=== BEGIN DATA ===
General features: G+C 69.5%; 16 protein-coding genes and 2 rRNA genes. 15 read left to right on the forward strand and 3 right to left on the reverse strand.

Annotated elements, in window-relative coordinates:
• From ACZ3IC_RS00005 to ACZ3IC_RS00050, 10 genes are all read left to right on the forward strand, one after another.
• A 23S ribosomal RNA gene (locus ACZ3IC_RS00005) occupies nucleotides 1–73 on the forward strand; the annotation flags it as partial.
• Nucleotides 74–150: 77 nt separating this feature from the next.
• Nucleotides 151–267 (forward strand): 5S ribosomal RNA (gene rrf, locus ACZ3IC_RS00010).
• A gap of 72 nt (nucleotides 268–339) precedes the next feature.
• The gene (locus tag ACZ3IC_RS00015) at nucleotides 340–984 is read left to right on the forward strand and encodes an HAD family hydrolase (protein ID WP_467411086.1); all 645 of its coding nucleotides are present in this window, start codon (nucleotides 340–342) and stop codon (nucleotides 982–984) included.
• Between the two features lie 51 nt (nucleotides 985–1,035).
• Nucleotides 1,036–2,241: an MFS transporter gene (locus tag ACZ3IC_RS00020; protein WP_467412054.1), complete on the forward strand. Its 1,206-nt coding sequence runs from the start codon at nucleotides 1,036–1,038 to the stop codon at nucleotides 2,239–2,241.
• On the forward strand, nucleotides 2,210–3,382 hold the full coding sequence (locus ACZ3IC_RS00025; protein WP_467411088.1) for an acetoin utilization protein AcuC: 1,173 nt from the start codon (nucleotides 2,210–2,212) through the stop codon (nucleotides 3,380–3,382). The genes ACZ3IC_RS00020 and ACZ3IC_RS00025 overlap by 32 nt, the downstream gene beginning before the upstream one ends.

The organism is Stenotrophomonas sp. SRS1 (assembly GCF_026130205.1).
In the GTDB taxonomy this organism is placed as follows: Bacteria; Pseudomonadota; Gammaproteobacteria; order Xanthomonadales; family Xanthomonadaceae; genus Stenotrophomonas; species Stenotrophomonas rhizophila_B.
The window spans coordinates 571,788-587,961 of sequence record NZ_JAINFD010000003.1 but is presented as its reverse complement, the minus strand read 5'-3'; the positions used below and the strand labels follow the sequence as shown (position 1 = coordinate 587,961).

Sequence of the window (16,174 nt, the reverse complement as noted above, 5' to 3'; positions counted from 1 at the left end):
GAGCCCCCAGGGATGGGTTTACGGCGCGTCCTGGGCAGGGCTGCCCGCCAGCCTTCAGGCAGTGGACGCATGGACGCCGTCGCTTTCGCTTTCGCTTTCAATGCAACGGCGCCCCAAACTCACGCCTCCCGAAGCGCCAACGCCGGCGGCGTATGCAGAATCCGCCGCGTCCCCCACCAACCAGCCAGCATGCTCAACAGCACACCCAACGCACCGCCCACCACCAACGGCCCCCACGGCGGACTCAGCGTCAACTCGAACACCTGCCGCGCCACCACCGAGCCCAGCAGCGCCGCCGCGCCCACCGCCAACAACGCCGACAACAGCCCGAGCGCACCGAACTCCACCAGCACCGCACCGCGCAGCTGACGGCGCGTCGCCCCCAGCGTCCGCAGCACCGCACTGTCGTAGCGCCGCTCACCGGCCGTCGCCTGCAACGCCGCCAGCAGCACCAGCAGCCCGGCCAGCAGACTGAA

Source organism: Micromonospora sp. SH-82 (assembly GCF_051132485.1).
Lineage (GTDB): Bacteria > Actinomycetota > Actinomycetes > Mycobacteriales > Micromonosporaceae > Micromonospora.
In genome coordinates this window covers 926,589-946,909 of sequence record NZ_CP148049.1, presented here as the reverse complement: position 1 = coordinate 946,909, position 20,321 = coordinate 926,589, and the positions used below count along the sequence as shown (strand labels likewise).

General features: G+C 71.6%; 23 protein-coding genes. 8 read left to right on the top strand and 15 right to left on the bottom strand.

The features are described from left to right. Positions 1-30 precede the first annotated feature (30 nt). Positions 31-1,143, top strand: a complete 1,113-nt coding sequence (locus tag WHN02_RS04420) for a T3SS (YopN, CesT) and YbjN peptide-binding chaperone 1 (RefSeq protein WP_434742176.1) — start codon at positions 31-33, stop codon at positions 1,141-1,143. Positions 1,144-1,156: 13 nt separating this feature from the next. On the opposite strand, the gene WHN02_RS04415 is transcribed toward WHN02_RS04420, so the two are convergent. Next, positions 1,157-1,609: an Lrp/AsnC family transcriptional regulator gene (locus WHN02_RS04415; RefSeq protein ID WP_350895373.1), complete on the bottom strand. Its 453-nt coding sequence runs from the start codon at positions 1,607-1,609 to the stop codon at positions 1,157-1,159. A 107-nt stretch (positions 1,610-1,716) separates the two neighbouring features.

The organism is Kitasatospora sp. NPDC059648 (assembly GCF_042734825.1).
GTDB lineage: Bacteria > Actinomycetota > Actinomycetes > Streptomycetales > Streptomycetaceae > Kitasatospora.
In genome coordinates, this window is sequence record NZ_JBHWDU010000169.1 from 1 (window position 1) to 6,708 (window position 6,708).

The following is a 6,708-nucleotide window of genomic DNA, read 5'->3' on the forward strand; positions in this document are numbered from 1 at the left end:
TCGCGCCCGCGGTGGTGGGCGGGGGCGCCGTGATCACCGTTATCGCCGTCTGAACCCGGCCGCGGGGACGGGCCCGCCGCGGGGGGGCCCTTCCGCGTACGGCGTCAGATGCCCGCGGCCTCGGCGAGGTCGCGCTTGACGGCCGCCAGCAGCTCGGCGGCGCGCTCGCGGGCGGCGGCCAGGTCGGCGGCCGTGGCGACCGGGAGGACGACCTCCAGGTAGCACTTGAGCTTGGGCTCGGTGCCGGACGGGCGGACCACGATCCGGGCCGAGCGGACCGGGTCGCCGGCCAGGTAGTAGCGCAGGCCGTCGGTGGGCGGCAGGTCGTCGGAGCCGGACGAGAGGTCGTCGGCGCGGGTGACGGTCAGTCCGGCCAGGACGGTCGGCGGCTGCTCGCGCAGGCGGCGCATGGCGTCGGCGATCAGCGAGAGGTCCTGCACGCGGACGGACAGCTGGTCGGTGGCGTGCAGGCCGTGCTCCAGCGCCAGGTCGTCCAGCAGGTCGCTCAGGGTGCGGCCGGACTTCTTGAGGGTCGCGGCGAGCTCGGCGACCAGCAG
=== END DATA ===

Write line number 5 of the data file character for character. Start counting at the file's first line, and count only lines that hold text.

• Nucleotides 74–150: 77 nt separating this feature from the next.